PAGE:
Wurlitzer's three sons had assumed leadership of the company after his death in 1914. Each son acted as president then, chair of the board, successively. The company hired R.C. Rolfing in 1934 as vice-president and general manager. His re¬organization helped the company through the Depression years. Rolfing succeeded the last of the founder's sons in 1941 as pres¬ident of the company and in 1966 as chair of the board. Farny Wurlitzer, Rudolph's youngest son, died in 1972. A.D. Arsem succeeded Rolfing in 1974 as chair of the board. George B. Howell succeeded W. N. Herleman as president of the company.
Materials in the Archives Center
Steinway & Sons Records and Family Papers, 1857-1919 (AC0178)
Chickering & Sons Piano Company Collection, 1864-1985 (AC0264)
Sohmer & Company Records, 1872-1989 (AC0349)
William J. Lenz Piano Tuning Collection, circa 1903-1955 (AC0511)
Janssen Piano Company Records, 1901-1929 (AC0512)
John R. Anderson Piano Trade Literature and Ephemera Collection, circa 1850-1990 (AC1257)
Warshaw Collection of Business America's Piano and Organ related materials (AC0060)
Collection donated by Northern Illinois University, and Regional History Center, 1994, November 11.
Collection is open for research.
Collection items available for reproduction, but the Archives Center makes no guarantees concerning copyright restrictions. Other intellectual property rights may apply. Archives Center cost-recovery and use fees may apply when requesting reproductions.
Processed by Craig Orr, archivist, (1999); Jennifer Shaifer (intern), October-December 2008; Ramona Williamson (volunteer), November 2008; Sarah Allan, November 2008; supervised by Vanessa Broussard Simmons, archivist.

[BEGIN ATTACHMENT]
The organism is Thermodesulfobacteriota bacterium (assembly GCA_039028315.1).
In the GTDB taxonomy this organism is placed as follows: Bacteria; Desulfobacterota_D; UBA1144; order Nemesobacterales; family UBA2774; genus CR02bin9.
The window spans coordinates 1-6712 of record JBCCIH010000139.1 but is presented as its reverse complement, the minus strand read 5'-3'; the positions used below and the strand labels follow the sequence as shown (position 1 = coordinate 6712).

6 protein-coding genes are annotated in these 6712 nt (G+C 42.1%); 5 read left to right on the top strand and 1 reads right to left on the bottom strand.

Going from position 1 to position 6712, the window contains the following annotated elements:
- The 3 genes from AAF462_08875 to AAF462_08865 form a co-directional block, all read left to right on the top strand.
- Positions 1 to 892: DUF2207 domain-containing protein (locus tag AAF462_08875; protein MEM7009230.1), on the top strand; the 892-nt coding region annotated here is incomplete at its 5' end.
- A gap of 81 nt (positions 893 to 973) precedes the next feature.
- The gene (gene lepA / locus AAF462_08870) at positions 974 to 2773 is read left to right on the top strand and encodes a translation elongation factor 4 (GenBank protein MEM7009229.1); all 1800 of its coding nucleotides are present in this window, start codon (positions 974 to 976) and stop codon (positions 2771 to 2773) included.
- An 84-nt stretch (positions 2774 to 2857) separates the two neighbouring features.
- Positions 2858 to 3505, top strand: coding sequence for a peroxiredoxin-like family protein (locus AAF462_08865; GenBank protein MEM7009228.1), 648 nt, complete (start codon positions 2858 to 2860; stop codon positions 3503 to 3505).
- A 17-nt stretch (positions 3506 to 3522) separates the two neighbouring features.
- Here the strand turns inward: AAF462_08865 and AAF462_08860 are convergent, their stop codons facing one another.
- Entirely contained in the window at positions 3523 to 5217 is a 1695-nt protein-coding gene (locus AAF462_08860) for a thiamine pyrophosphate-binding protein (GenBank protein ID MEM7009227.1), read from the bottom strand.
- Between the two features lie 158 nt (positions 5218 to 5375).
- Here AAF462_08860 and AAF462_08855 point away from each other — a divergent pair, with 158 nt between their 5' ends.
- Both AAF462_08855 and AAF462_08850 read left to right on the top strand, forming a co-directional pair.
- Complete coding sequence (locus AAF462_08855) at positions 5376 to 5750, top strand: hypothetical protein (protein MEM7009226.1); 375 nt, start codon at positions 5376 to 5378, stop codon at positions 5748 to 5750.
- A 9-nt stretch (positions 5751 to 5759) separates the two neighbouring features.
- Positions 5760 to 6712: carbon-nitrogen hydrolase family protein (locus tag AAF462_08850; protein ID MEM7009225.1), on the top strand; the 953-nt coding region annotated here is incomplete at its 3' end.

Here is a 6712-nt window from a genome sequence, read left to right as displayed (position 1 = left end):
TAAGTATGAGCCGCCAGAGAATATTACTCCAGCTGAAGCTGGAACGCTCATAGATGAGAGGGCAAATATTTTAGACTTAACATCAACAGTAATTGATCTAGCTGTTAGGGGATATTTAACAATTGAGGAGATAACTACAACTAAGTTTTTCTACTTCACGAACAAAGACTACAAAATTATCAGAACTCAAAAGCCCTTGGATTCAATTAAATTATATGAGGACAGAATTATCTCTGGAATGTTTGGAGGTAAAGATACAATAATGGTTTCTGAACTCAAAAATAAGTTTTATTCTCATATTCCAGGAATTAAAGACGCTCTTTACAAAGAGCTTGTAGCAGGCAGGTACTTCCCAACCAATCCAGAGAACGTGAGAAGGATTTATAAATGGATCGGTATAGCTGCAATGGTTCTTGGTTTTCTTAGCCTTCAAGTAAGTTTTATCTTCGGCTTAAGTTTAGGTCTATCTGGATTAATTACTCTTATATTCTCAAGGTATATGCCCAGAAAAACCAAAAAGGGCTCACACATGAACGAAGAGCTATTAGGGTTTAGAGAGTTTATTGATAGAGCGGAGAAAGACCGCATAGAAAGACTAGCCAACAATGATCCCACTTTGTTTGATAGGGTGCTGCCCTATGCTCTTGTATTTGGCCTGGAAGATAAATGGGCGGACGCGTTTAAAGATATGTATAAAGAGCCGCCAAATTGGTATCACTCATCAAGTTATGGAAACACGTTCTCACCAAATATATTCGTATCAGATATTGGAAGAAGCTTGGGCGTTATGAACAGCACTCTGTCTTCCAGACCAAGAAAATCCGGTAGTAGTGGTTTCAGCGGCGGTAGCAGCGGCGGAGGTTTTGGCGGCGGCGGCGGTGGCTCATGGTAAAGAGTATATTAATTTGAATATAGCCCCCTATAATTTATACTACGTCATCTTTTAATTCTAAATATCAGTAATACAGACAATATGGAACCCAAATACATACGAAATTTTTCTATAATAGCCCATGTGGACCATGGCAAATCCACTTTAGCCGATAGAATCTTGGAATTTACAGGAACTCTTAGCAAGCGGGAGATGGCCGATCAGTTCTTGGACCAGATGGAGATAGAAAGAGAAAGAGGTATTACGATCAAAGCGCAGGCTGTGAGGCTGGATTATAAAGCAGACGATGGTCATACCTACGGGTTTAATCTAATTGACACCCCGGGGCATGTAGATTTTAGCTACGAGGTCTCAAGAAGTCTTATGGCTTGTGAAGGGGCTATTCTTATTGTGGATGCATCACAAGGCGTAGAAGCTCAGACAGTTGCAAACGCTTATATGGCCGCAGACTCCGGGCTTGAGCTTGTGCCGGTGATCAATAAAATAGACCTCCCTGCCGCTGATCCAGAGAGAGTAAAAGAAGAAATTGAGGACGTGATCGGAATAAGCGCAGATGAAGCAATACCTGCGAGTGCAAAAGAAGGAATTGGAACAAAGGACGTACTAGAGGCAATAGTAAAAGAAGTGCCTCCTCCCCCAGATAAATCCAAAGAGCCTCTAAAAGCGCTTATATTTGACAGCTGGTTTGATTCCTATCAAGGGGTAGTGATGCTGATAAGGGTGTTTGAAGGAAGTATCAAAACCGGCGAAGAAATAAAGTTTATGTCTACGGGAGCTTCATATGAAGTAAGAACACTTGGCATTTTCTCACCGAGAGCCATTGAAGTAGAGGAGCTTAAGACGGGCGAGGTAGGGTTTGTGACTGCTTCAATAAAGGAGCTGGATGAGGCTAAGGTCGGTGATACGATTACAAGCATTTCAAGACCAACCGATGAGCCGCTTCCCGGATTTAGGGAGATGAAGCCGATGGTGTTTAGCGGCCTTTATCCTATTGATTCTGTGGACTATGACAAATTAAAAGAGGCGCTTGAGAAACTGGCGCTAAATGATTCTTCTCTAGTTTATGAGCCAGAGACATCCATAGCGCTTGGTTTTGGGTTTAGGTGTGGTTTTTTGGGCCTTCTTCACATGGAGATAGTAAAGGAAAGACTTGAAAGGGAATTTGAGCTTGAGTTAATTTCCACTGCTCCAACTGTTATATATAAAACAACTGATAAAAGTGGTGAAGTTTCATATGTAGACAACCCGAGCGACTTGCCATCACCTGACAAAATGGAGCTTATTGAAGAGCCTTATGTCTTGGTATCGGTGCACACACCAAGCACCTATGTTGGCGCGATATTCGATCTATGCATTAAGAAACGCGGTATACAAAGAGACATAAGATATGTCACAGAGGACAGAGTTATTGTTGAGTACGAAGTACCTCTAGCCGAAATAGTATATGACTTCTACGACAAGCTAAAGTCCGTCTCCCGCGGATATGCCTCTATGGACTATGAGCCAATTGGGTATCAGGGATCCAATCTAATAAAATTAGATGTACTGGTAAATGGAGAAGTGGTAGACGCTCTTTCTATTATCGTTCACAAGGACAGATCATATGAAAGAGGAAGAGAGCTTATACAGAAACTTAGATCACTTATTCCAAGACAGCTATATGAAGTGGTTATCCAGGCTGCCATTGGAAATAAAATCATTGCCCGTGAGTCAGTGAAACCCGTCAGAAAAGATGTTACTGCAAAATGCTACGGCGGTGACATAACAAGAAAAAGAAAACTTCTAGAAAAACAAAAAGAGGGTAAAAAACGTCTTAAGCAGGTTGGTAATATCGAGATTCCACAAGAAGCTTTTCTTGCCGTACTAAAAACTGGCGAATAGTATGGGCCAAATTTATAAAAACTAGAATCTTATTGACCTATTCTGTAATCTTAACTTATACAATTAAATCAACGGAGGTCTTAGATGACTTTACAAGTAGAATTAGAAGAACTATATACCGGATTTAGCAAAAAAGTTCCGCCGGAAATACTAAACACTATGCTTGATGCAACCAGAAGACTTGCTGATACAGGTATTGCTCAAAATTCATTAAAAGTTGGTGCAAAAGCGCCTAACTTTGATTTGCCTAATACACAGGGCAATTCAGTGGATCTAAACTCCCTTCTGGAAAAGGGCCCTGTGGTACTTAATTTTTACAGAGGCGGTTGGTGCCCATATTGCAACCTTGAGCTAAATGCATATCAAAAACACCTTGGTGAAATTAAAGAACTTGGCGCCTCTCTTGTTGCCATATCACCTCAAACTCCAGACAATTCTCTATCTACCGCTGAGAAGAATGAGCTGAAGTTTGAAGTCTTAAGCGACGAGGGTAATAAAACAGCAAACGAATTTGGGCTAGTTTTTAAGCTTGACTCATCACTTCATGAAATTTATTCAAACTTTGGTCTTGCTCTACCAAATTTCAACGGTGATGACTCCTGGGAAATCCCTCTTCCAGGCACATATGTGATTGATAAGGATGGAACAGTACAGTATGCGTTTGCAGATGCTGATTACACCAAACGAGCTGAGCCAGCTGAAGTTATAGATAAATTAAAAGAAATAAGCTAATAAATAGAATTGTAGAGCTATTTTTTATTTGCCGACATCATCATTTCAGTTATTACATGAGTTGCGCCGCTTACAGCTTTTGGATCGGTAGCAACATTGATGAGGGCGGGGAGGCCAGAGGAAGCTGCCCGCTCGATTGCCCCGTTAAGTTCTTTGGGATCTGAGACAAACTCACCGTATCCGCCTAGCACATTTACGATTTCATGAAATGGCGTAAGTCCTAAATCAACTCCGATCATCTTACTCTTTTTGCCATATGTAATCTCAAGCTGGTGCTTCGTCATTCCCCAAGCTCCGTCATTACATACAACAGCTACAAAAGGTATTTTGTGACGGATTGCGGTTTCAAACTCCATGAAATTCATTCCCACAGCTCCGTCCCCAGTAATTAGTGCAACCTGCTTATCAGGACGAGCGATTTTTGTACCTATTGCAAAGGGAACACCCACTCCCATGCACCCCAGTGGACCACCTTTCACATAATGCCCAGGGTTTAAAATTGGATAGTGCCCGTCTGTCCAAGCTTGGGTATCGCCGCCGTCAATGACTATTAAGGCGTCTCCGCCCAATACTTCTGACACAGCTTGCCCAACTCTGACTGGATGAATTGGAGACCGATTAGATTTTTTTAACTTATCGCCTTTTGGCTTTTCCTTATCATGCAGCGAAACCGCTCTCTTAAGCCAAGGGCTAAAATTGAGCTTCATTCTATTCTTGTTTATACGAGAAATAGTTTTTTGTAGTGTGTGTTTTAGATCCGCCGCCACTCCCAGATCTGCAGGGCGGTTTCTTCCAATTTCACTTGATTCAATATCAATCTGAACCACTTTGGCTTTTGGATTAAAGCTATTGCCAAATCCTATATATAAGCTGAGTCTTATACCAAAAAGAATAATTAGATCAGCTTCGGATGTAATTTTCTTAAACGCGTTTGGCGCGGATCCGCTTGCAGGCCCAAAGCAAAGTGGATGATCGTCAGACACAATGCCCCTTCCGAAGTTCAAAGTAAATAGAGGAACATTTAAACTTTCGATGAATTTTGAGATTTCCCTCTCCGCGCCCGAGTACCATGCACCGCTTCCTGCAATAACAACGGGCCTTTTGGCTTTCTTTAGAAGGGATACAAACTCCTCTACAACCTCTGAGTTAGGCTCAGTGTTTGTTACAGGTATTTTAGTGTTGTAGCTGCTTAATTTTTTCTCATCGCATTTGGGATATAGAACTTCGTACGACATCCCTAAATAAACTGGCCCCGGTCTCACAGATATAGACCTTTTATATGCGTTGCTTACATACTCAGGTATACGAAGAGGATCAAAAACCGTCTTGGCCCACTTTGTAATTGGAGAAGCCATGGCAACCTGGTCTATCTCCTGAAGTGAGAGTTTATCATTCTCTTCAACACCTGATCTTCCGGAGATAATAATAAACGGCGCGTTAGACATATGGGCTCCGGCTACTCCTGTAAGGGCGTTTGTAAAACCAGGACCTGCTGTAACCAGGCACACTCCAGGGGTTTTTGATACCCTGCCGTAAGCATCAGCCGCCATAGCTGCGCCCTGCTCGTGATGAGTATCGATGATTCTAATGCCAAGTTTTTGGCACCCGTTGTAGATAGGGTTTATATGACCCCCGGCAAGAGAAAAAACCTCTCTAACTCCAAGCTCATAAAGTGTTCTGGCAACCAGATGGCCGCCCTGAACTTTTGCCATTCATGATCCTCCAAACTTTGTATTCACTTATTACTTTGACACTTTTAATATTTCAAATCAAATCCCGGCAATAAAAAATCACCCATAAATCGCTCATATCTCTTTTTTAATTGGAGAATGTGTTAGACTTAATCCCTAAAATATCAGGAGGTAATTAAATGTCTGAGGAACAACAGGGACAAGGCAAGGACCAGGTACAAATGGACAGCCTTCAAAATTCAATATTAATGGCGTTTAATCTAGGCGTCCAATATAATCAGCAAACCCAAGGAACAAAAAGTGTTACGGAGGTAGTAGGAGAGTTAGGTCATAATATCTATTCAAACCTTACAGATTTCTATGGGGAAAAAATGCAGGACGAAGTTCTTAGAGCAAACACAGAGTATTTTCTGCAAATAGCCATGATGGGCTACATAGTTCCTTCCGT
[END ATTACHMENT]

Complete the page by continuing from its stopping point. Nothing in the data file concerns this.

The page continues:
Scope and Contents:
The Fried Collection consists of material created and collected by Frederick Fried and his wife Mary Hill Fried in the course of documenting and writing about American folk arts in America. It includes photographic materials, newspaper and magazine articles, research, lecture notes, published and unpublished writings, brochures, drawings, printed advertisements, blueprints, books, price lists, patents, correspondence, trade literature, sheet music, auction catalogs, oral history interviews and commercially recorded music.
Of particular interest for researchers may be the materials relating to carousels. It was one of the earliest interests of the couple and led to the publication of their first book. There is also a substantial amount of material relating to architecture particularly in New York. Other research interests include carvings, show figures, weathervanes, mechanical and coin operated machines, amusement parks, the circus, tattoos and lesser-known folk arts.
Fried organized the materials primarily by subject. There are some materials that were organized by genre particularly the photographic materials. There is some overlap in the arrangement of the materials therefore the researcher will have to look in more than one place.